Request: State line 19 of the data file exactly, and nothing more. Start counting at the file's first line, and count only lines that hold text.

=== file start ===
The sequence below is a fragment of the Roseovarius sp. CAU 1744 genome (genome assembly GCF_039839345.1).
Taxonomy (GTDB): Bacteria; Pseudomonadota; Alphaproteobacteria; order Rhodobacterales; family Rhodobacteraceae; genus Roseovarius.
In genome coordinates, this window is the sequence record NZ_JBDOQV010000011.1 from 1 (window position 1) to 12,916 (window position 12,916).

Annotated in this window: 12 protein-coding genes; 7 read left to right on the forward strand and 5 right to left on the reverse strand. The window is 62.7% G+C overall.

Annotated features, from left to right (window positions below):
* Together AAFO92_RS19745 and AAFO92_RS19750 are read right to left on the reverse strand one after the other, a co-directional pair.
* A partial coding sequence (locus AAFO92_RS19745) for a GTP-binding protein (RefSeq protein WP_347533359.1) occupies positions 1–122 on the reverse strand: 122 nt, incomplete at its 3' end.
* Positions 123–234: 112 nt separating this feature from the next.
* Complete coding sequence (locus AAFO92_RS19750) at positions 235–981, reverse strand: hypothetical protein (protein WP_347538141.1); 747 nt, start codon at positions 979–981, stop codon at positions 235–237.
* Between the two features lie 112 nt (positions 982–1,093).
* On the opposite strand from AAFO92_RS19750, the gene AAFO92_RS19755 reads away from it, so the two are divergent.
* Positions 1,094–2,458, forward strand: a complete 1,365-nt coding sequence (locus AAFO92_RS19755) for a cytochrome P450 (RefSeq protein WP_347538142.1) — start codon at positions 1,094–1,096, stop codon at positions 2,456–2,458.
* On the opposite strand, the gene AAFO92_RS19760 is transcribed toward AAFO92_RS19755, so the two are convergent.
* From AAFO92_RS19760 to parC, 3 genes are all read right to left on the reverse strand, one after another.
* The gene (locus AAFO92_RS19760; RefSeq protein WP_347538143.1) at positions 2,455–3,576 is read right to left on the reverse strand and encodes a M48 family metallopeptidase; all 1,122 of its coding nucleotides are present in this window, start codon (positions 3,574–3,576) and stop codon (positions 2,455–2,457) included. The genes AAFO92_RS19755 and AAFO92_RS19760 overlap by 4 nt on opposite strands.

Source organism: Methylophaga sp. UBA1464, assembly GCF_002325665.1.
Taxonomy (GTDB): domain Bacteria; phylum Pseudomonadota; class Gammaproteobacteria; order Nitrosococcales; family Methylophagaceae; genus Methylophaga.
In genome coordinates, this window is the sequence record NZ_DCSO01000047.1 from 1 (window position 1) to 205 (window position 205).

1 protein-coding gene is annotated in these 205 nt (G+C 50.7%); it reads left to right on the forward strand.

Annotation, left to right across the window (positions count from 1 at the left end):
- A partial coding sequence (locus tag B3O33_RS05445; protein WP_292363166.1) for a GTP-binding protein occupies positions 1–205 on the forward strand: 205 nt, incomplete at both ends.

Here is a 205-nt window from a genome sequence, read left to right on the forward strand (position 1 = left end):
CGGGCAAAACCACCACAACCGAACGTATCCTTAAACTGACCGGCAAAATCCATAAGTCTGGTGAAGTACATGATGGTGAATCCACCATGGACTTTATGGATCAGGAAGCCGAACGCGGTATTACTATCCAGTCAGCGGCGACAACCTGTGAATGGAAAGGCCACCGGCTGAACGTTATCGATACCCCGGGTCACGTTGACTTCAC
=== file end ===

1 protein-coding gene is annotated in these 205 nt (G+C 50.7%); it reads left to right on the forward strand.